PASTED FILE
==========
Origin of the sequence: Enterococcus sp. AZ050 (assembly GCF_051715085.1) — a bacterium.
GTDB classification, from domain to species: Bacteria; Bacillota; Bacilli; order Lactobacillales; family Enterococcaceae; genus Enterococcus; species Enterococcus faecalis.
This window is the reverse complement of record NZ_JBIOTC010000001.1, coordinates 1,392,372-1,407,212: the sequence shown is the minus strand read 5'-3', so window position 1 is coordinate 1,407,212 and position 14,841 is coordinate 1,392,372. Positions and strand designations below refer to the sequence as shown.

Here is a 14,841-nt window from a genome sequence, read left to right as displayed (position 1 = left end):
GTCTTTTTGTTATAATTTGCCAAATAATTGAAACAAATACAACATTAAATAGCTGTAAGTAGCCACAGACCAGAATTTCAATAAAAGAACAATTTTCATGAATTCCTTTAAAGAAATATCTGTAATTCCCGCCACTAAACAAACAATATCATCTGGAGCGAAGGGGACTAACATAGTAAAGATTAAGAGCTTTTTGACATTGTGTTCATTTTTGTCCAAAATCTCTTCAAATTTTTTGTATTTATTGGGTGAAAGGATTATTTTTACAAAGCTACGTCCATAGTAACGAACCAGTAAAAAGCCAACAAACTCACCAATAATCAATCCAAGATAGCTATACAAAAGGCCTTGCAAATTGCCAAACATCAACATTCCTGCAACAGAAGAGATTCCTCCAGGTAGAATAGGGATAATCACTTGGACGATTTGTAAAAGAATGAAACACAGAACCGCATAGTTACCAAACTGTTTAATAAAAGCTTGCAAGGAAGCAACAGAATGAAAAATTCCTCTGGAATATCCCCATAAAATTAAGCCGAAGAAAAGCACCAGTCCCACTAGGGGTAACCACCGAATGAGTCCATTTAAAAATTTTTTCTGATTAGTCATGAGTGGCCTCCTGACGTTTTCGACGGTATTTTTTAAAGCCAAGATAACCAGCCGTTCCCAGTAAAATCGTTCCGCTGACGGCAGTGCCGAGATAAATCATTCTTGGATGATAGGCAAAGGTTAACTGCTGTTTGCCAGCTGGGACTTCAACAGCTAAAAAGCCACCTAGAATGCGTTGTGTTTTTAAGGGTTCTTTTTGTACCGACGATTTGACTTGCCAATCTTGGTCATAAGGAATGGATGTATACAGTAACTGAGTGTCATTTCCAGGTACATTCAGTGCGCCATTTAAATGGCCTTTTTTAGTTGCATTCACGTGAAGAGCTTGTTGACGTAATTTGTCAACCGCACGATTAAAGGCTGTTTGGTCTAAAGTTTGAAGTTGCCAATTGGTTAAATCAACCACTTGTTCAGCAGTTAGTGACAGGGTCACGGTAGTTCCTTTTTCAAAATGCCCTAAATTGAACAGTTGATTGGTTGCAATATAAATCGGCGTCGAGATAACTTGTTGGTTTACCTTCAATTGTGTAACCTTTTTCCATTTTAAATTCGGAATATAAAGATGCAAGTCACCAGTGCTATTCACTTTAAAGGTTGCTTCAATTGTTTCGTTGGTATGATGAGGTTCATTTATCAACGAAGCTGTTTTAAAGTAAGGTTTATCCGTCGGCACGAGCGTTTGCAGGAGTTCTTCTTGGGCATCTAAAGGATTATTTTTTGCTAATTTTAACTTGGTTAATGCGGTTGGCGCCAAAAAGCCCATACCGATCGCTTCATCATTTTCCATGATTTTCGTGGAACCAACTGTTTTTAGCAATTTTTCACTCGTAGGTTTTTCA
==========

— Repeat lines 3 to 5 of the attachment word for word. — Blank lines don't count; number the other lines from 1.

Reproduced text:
This window is the reverse complement of record NZ_JBIOTC010000001.1, coordinates 1,392,372-1,407,212: the sequence shown is the minus strand read 5'-3', so window position 1 is coordinate 1,407,212 and position 14,841 is coordinate 1,392,372. Positions and strand designations below refer to the sequence as shown.

Here is a 14,841-nt window from a genome sequence, read left to right as displayed (position 1 = left end):
GTCTTTTTGTTATAATTTGCCAAATAATTGAAACAAATACAACATTAAATAGCTGTAAGTAGCCACAGACCAGAATTTCAATAAAAGAACAATTTTCATGAATTCCTTTAAAGAAATATCTGTAATTCCCGCCACTAAACAAACAATATCATCTGGAGCGAAGGGGACTAACATAGTAAAGATTAAGAGCTTTTTGACATTGTGTTCATTTTTGTCCAAAATCTCTTCAAATTTTTTGTATTTATTGGGTGAAAGGATTATTTTTACAAAGCTACGTCCATAGTAACGAACCAGTAAAAAGCCAACAAACTCACCAATAATCAATCCAAGATAGCTATACAAAAGGCCTTGCAAATTGCCAAACATCAACATTCCTGCAACAGAAGAGATTCCTCCAGGTAGAATAGGGATAATCACTTGGACGATTTGTAAAAGAATGAAACACAGAACCGCATAGTTACCAAACTGTTTAATAAAAGCTTGCAAGGAAGCAACAGAATGAAAAATTCCTCTGGAATATCCCCATAAAATTAAGCCGAAGAAAAGCACCAGTCCCACTAGGGGTAACCACCGAATGAGTCCATTTAAAAATTTTTTCTGATTAGTCATGAGTGGCCTCCTGACGTTTTCGACGGTATTTTTTAAAGCCAAGATAACCAGCCGTTCCCAGTAAAATCGTTCCGCTGACGGCAGTGCCGAGATAAATCATTCTTGGATGATAGGCAAAGGTTAACTGCTGTTTGCCAGCTGGGACTTCAACAGCTAAAAAGCCACCTAGAATGCGTTGTGTTTTTAAGGGTTCTTTTTGTACCGACGATTTGACTTGCCAATCTTGGTCATAAGGAATGGATGTATACAGTAACTGAGTGTCATTTCCAGGTACATTCAGTGCGCCATTTAAATGGCCTTTTTTAGTTGCATTCACGTGAAGAGCTTGTTGACGTAATTTGTCAACCGCACGATTAAAGGCTGTTTGGTCTAAAGTTTGAAGTTGCCAATTGGTTAAATCAACCACTTGTTCAGCAGTTAGTGACAGGGTCACGGTAGTTCCTTTTTCAAAATGCCCTAAATTGAACAGTTGATTGGTTGCAATATAAATCGGCGTCGAGATAACTTGTTGGTTTACCTTCAATTGTGTAACCTTTTTCCATTTTAAATTCGGAATATAAAGATGCAAGTCACCAGTGCTATTCACTTTAAAGGTTGCTTCAATTGTTTCGTTGGTATGATGAGGTTCATTTATCAACGAAGCTGTTTTAAAGTAAGGTTTATCCGTCGGCACGAGCGTTTGCAGGAGTTCTTCTTGGGCATCTAAAGGATTATTTTTTGCTAATTTTAACTTGGTTAATGCGGTTGGCGCCAAAAAGCCCATACCGATCGCTTCATCATTTTCCATGATTTTCGTGGAACCAACTGTTTTTAGCAATTTTTCACTCGTAGGTTTTTCA